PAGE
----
What Would Jesus Hack? The Maker Movement, Maker Spaces, and Theological Libraries

A session at 2014 American Theological Library Association Annual Conference

  • John Weaver
  • Megan May
  • Amelia Carnagey

Saturday 21st June, 2014

9:15am to 10:15am (CST)

One of the crucial tasks facing the contemporary Christian church and individual Christians is the relationship between theology and technology, that is, between Christian understandings of faith and understandings of technology. Can we put the words "God" and "technology" together in any kind of meaningful sentence, let alone a meaningful way of life? One emerging and potentially compelling approach to this question is the potential relationship between Christianity and the contemporary "hacker" or "maker" movement, which is a contemporary subculture focused on technology-based approaches to "do-it-yourself" collaboration, fabrication, and distribution of creative projects. With due attention to critiques of this approach, the paper will explore the metaphor of God as "hacker," or "maker," as well as the potential similarities between Christian beliefs/practices and those of many hackers/makers, e.g., commitment to principled practices of creation, alteration, and openness. This theological understanding of the "maker movement" will provide a basis for exploring the role of the theological library as a "maker space."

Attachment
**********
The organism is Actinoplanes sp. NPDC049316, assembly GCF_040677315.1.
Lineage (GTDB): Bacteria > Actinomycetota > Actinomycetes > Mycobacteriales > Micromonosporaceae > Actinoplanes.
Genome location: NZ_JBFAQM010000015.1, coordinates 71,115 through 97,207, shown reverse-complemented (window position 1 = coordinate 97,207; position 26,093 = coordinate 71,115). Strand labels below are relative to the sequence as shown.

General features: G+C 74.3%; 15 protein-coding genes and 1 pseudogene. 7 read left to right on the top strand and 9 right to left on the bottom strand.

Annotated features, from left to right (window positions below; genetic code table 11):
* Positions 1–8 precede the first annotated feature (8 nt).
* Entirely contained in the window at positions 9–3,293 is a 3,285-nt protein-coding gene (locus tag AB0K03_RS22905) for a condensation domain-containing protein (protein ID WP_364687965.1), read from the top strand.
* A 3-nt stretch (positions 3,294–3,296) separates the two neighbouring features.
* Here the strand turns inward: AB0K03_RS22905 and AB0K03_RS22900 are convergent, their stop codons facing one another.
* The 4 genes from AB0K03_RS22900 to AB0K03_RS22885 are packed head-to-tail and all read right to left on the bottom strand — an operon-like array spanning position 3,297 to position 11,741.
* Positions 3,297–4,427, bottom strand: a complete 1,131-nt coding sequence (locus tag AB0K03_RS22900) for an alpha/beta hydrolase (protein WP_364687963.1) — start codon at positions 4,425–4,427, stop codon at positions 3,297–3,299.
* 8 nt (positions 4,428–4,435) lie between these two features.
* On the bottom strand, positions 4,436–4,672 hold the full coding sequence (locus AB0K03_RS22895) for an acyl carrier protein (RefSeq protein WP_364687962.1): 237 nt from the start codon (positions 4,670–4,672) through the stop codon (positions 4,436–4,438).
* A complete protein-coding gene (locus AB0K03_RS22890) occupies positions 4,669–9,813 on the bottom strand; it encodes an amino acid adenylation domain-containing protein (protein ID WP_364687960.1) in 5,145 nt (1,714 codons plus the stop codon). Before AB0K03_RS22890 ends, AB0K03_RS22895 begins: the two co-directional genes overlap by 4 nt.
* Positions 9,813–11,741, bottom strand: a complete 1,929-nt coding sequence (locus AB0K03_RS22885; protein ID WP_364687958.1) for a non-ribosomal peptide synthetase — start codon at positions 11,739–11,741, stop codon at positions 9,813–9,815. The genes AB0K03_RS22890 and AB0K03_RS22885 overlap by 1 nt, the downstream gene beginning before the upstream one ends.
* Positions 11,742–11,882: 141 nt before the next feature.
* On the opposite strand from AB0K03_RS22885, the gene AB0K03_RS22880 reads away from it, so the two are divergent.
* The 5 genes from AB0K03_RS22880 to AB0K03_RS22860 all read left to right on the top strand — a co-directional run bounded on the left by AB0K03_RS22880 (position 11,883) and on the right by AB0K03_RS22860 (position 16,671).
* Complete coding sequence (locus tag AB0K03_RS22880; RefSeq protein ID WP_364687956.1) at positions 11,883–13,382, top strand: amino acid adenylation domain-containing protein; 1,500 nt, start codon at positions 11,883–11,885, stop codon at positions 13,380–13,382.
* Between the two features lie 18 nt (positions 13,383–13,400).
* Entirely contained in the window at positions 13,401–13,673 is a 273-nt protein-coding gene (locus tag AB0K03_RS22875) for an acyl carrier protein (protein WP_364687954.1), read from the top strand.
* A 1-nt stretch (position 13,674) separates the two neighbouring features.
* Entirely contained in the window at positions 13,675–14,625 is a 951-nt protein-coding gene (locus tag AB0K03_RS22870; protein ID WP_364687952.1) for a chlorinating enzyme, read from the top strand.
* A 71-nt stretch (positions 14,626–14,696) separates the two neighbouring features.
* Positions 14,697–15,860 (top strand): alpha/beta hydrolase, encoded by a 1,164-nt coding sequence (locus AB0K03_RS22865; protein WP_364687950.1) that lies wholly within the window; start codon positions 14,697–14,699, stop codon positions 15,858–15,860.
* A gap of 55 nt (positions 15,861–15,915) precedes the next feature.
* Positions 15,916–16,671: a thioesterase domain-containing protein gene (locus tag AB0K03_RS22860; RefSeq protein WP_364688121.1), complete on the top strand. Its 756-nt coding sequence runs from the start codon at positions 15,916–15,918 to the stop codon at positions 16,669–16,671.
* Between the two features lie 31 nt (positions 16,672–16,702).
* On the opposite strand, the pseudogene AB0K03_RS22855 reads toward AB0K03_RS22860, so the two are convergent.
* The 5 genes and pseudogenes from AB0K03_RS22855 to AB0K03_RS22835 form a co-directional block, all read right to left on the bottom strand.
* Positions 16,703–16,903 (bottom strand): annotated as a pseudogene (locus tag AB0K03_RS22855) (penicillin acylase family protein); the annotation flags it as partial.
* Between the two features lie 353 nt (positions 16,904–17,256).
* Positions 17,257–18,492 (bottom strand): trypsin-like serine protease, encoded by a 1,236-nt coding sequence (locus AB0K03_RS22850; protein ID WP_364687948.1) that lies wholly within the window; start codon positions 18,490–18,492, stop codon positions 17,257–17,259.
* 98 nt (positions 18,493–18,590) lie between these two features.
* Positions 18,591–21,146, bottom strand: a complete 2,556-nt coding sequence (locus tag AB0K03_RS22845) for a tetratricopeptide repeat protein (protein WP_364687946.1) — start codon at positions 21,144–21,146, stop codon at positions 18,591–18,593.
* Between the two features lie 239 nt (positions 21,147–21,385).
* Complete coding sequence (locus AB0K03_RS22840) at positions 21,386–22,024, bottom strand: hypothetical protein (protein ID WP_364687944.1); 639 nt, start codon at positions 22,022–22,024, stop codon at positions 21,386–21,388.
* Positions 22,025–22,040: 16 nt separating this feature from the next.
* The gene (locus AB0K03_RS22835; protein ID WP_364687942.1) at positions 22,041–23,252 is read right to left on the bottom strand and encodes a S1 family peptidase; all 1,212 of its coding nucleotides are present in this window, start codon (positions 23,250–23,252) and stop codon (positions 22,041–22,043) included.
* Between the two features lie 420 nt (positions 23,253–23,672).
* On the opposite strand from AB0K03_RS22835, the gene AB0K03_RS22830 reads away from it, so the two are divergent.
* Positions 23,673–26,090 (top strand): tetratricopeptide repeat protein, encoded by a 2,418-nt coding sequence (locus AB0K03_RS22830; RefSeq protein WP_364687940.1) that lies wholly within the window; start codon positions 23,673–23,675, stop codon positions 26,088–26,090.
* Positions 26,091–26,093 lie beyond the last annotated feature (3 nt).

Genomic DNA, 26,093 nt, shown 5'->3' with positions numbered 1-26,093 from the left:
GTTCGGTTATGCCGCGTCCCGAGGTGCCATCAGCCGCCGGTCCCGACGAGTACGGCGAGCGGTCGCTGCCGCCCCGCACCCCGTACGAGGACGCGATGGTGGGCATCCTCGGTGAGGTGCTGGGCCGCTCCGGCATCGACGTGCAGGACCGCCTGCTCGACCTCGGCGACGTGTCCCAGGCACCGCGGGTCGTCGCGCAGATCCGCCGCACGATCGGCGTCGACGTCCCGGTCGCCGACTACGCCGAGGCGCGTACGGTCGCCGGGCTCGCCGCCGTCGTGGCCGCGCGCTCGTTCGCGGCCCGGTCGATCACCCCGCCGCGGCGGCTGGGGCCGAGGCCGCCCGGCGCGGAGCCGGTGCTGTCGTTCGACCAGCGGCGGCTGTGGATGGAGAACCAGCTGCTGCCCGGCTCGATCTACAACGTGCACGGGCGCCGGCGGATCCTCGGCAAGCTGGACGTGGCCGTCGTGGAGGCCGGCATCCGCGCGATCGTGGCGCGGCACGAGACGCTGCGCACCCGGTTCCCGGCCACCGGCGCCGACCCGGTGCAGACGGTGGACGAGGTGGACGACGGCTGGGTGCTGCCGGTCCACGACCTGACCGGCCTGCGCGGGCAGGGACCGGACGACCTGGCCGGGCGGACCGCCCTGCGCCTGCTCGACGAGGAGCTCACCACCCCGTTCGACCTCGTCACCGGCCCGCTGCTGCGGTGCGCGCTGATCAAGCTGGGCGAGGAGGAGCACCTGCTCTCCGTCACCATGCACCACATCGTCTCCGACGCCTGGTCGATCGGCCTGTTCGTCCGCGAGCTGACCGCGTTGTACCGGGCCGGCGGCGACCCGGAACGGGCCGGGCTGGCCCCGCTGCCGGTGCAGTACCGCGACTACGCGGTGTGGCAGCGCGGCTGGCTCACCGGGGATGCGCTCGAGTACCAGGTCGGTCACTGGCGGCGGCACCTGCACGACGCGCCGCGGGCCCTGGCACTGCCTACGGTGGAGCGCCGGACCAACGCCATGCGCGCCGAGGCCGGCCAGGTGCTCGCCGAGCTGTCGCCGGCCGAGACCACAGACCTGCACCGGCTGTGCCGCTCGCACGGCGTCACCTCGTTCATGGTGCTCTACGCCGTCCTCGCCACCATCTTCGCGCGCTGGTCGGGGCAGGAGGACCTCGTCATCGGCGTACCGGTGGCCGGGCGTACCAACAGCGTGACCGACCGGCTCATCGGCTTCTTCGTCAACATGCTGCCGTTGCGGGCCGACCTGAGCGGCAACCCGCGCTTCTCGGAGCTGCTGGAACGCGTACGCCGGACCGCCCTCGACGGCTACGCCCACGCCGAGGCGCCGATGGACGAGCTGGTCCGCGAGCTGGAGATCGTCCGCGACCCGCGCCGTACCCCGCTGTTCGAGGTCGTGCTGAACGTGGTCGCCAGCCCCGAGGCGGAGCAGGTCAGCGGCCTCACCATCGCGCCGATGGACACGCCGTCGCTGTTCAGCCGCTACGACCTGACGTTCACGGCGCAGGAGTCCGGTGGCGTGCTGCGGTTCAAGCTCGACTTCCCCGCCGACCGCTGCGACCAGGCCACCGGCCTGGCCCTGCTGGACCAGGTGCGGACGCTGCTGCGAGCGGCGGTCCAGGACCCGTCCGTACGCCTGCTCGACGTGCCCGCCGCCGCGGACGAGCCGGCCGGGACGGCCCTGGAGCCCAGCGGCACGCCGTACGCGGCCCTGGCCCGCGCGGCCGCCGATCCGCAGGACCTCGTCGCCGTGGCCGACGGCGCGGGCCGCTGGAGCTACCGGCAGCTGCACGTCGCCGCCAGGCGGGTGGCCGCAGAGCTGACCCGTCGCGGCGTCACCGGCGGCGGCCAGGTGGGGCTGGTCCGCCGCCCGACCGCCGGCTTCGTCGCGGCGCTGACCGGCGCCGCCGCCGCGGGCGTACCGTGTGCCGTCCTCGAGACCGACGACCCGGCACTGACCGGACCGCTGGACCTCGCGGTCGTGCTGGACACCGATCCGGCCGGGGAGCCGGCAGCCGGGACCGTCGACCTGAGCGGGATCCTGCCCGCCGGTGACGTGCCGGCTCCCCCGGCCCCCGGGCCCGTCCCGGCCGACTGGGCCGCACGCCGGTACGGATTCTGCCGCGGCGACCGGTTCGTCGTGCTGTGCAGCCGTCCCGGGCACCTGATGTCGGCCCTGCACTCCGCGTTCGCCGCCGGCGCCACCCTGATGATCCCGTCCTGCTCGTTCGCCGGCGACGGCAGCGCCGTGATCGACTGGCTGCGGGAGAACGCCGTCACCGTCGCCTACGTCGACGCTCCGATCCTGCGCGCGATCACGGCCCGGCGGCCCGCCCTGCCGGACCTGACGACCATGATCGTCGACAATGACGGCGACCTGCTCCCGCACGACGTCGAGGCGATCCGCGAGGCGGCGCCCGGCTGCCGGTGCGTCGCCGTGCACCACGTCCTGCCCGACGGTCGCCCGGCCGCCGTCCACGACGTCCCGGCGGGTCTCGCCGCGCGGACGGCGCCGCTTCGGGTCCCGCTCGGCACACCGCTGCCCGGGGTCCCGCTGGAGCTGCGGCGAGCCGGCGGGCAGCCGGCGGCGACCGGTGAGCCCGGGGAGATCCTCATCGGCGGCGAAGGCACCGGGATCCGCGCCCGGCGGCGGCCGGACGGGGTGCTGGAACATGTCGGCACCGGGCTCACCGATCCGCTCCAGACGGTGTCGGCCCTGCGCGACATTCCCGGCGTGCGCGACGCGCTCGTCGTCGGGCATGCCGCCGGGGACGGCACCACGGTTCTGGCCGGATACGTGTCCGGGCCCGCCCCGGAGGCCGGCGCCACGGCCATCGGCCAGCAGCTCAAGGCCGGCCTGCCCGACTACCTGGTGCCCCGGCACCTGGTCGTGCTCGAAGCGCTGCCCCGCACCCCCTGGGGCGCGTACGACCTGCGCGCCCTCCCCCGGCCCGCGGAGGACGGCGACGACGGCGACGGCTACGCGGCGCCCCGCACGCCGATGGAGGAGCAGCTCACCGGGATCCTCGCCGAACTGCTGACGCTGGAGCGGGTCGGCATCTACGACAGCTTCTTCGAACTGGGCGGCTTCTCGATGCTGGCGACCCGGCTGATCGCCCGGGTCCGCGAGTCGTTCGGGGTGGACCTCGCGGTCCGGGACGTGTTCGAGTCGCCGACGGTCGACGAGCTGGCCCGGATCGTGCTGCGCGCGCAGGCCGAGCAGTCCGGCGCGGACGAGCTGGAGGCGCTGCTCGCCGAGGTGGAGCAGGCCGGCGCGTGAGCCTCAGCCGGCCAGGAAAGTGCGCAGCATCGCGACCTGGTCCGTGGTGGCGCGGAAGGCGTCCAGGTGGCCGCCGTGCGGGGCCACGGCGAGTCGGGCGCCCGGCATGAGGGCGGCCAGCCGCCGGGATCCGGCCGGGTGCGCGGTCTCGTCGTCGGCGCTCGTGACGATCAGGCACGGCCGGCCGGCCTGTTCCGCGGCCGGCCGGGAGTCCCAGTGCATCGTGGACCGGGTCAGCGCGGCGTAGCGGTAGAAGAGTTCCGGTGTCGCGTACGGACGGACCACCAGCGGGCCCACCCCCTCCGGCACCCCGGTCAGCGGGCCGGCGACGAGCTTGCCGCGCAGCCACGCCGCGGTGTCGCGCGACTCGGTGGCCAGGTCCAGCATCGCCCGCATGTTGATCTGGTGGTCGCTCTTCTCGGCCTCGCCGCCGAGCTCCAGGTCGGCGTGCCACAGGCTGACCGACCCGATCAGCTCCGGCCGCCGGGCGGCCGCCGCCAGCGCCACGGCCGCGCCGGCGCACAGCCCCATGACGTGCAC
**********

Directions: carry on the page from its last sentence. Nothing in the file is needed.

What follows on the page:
About the speakers

This person is speaking at this event.
John Weaver
This person is speaking at this event.
Megan May

Instruction and Outreach Librarian, Abilene Christian University

This person is speaking at this event.
Amelia Carnagey

Undergraduate Student, Department of Art and Design, Abilene Christian University;

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Time 9:15am10:15am CST

Date Sat 21st June 2014

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